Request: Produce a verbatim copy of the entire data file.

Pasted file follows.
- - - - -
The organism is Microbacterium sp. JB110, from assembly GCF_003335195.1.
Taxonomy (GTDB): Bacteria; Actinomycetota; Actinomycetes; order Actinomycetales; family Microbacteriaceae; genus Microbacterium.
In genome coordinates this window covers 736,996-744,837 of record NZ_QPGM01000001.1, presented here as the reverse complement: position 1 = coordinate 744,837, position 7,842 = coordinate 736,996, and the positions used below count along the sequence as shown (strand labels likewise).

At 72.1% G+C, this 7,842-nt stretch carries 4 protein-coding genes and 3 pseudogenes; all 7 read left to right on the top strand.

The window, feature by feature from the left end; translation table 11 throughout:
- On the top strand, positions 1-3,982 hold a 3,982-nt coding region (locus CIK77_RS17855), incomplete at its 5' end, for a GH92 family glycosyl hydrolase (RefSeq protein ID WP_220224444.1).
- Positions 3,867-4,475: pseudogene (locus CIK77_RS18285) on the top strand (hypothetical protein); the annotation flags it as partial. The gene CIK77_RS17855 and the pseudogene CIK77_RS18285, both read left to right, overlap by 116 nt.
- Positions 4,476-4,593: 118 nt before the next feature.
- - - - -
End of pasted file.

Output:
The organism is Microbacterium sp. JB110, from assembly GCF_003335195.1.
Taxonomy (GTDB): Bacteria; Actinomycetota; Actinomycetes; order Actinomycetales; family Microbacteriaceae; genus Microbacterium.
In genome coordinates this window covers 736,996-744,837 of record NZ_QPGM01000001.1, presented here as the reverse complement: position 1 = coordinate 744,837, position 7,842 = coordinate 736,996, and the positions used below count along the sequence as shown (strand labels likewise).

At 72.1% G+C, this 7,842-nt stretch carries 4 protein-coding genes and 3 pseudogenes; all 7 read left to right on the top strand.

The window, feature by feature from the left end; translation table 11 throughout:
- On the top strand, positions 1-3,982 hold a 3,982-nt coding region (locus CIK77_RS17855), incomplete at its 5' end, for a GH92 family glycosyl hydrolase (RefSeq protein ID WP_220224444.1).
- Positions 3,867-4,475: pseudogene (locus CIK77_RS18285) on the top strand (hypothetical protein); the annotation flags it as partial. The gene CIK77_RS17855 and the pseudogene CIK77_RS18285, both read left to right, overlap by 116 nt.
- Positions 4,476-4,593: 118 nt before the next feature.